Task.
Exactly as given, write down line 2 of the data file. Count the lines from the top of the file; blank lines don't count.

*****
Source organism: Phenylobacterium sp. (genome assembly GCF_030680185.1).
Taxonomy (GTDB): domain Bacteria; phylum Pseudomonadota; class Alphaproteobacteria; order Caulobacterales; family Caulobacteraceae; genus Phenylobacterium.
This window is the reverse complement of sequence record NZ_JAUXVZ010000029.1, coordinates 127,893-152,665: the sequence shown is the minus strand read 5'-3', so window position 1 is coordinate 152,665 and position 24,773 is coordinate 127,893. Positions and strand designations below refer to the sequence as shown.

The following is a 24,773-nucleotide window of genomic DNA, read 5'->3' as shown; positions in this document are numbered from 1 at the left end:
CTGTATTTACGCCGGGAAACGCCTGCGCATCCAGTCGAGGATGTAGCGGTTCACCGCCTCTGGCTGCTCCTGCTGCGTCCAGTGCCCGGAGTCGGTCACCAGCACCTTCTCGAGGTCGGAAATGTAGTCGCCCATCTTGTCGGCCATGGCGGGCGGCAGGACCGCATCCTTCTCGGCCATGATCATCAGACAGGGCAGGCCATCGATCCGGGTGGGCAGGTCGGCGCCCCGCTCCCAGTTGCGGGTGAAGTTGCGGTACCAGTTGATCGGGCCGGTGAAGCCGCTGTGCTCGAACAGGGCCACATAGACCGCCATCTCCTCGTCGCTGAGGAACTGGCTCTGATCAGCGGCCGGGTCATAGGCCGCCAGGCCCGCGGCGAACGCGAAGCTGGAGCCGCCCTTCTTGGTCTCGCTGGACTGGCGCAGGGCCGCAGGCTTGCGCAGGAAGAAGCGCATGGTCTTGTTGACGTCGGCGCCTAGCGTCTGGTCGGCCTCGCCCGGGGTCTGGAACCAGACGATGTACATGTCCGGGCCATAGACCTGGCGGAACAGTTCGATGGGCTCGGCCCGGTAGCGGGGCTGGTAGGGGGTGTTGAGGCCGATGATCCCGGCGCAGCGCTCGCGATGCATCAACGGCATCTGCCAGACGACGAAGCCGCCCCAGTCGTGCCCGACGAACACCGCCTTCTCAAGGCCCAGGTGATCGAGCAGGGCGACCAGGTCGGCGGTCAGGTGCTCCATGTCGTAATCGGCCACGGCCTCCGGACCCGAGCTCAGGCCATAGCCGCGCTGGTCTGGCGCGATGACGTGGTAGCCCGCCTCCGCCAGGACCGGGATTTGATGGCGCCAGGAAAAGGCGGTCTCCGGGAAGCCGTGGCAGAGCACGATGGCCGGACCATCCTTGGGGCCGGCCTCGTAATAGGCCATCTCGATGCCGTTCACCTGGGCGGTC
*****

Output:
Taxonomy (GTDB): domain Bacteria; phylum Pseudomonadota; class Alphaproteobacteria; order Caulobacterales; family Caulobacteraceae; genus Phenylobacterium.